Columbella

Front Cover
Doubleday, 1966 - Fiction - 306 pages
4 Reviews
"When she arrived at her Aunt Janet's lovely Caribbean hotel, Jessica Abbott had left nothing of value behind: her parents were dead, she had resigned her job as a schoolteacher, and there'd been no true love in her life. But Maud Hampden had plans for Jessica. A wealthy matriarch, Maud saw in Jessica the perfect companion for her granddaughter, Leila, and a perfect antidote to Leila's wild, promiscuous mother, Catherine. Clearly, Jessica was expected to bring order to a chaotic household that did not even want her, in spite of attractive Kingdon Drew, Catherine's husband in name only, and the atmosphere of fear that encircled them all ..."--Container.

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Review: Columbella

User Review  - Maggie Curry - Goodreads

Suspense, mysterious deaths, and long-buried family secrets abound in this novel. Whitney's eye for detail is excellent, and really helps the reader envision the scenes. Read full review

Review: Columbella

User Review  - Dayna Smith - Goodreads

Probably my favorite of all Whitney's massive volume of work, this is the story of Jessica Abbott, a former school teacher, who is talked into supervising a troubled teen by the family matriarch. The ... Read full review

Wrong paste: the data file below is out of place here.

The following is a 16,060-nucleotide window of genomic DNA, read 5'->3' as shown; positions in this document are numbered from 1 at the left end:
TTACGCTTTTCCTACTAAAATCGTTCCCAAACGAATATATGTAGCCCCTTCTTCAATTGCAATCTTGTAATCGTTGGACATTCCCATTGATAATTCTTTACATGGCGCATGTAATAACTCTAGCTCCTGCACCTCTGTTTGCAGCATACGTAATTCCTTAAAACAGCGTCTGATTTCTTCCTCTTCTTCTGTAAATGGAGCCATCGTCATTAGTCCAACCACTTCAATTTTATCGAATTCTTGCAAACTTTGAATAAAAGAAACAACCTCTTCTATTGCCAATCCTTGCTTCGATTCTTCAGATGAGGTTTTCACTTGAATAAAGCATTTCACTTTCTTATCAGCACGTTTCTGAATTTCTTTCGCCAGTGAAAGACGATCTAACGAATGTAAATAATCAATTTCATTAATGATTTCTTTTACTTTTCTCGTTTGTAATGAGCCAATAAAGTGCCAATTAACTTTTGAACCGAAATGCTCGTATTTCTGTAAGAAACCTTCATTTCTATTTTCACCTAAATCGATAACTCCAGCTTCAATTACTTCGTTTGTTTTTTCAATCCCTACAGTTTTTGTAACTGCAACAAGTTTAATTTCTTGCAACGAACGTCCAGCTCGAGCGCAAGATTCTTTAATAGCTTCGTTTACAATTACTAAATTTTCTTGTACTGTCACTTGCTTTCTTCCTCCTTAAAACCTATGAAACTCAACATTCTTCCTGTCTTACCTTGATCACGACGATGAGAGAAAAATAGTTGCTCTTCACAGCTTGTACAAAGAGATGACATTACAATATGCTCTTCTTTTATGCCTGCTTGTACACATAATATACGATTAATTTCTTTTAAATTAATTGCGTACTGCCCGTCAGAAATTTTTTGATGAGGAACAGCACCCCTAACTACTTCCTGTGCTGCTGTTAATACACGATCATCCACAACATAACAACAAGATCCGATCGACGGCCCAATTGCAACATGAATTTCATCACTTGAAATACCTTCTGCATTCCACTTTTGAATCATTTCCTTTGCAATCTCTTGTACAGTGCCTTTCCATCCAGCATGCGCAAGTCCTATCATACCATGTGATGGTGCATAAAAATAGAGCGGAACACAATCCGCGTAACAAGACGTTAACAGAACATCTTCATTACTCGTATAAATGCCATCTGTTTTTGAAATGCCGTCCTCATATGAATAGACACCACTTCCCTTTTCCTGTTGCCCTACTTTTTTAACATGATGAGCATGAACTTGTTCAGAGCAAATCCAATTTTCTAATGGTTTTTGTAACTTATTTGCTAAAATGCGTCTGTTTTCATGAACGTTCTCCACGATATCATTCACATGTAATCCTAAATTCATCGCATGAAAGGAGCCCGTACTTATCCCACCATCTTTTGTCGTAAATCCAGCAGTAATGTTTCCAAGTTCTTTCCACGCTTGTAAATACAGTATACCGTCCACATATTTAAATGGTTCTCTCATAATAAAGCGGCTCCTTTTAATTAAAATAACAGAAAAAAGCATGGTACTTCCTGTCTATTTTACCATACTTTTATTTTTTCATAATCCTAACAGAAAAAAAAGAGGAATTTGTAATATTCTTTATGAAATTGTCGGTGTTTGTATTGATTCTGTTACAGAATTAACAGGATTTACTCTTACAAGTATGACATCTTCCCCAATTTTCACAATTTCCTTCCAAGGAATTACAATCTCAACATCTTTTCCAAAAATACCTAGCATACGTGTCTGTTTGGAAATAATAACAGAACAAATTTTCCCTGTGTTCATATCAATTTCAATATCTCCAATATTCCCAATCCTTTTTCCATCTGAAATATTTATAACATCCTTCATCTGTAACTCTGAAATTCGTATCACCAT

Contents

Section 1
13
Section 2
34
Section 3
48
Copyright

17 other sections not shown

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About the author (1966)

Phyllis A. Whitney moved around quite a bit during her youth, from Japan to China, the Philippines, and the United States. Her first novel, for adolescents, was A Place for Ann (1942). Winner of the Grand Master Award from the Mystery Writers of America, Whitney mixes an intriguing blend of mystery and romance that has kept her fans happy for many years. Often her stories have the feel of Gothic thrillers, with brooding castles and old family secrets hidden away. Often her protagonists are strong, even liberated, women who are intent on uncovering the mysteries. Whitney, who loves writing, strives to create escapist plots but balances them with realistic female characters with whom her readers can identify.

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